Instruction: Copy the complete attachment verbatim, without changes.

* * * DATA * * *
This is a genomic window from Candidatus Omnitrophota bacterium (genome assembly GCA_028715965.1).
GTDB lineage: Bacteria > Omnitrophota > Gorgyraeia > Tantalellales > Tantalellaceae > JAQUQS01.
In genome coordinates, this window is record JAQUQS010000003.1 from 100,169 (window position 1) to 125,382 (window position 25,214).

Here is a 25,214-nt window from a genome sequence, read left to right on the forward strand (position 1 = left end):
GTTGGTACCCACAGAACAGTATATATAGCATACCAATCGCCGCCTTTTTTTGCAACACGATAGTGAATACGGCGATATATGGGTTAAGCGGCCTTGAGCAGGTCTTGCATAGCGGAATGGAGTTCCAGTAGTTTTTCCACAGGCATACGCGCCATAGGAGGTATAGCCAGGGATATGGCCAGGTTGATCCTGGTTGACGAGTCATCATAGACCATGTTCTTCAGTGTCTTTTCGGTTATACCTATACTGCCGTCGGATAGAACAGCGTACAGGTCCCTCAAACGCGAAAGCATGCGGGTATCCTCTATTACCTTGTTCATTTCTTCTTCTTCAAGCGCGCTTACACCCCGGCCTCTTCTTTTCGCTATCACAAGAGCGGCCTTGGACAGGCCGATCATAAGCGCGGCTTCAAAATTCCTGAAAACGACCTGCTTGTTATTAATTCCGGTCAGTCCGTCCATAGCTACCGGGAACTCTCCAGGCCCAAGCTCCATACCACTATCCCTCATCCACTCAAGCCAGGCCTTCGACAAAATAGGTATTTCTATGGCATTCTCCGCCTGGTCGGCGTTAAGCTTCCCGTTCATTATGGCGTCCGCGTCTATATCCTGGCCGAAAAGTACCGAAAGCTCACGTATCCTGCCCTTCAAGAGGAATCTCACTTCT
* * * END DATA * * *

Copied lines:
This is a genomic window from Candidatus Omnitrophota bacterium (genome assembly GCA_028715965.1).
GTDB lineage: Bacteria > Omnitrophota > Gorgyraeia > Tantalellales > Tantalellaceae > JAQUQS01.
In genome coordinates, this window is record JAQUQS010000003.1 from 100,169 (window position 1) to 125,382 (window position 25,214).

Here is a 25,214-nt window from a genome sequence, read left to right on the forward strand (position 1 = left end):
GTTGGTACCCACAGAACAGTATATATAGCATACCAATCGCCGCCTTTTTTTGCAACACGATAGTGAATACGGCGATATATGGGTTAAGCGGCCTTGAGCAGGTCTTGCATAGCGGAATGGAGTTCCAGTAGTTTTTCCACAGGCATACGCGCCATAGGAGGTATAGCCAGGGATATGGCCAGGTTGATCCTGGTTGACGAGTCATCATAGACCATGTTCTTCAGTGTCTTTTCGGTTATACCTATACTGCCGTCGGATAGAACAGCGTACAGGTCCCTCAAACGCGAAAGCATGCGGGTATCCTCTATTACCTTGTTCATTTCTTCTTCTTCAAGCGCGCTTACACCCCGGCCTCTTCTTTTCGCTATCACAAGAGCGGCCTTGGACAGGCCGATCATAAGCGCGGCTTCAAAATTCCTGAAAACGACCTGCTTGTTATTAATTCCGGTCAGTCCGTCCATAGCTACCGGGAACTCTCCAGGCCCAAGCTCCATACCACTATCCCTCATCCACTCAAGCCAGGCCTTCGACAAAATAGGTATTTCTATGGCATTCTCCGCCTGGTCGGCGTTAAGCTTCCCGTTCATTATGGCGTCCGCGTCTATATCCTGGCCGAAAAGTACCGAAAGCTCACGTATCCTGCCCTTCAAGAGGAATCTCACTTCT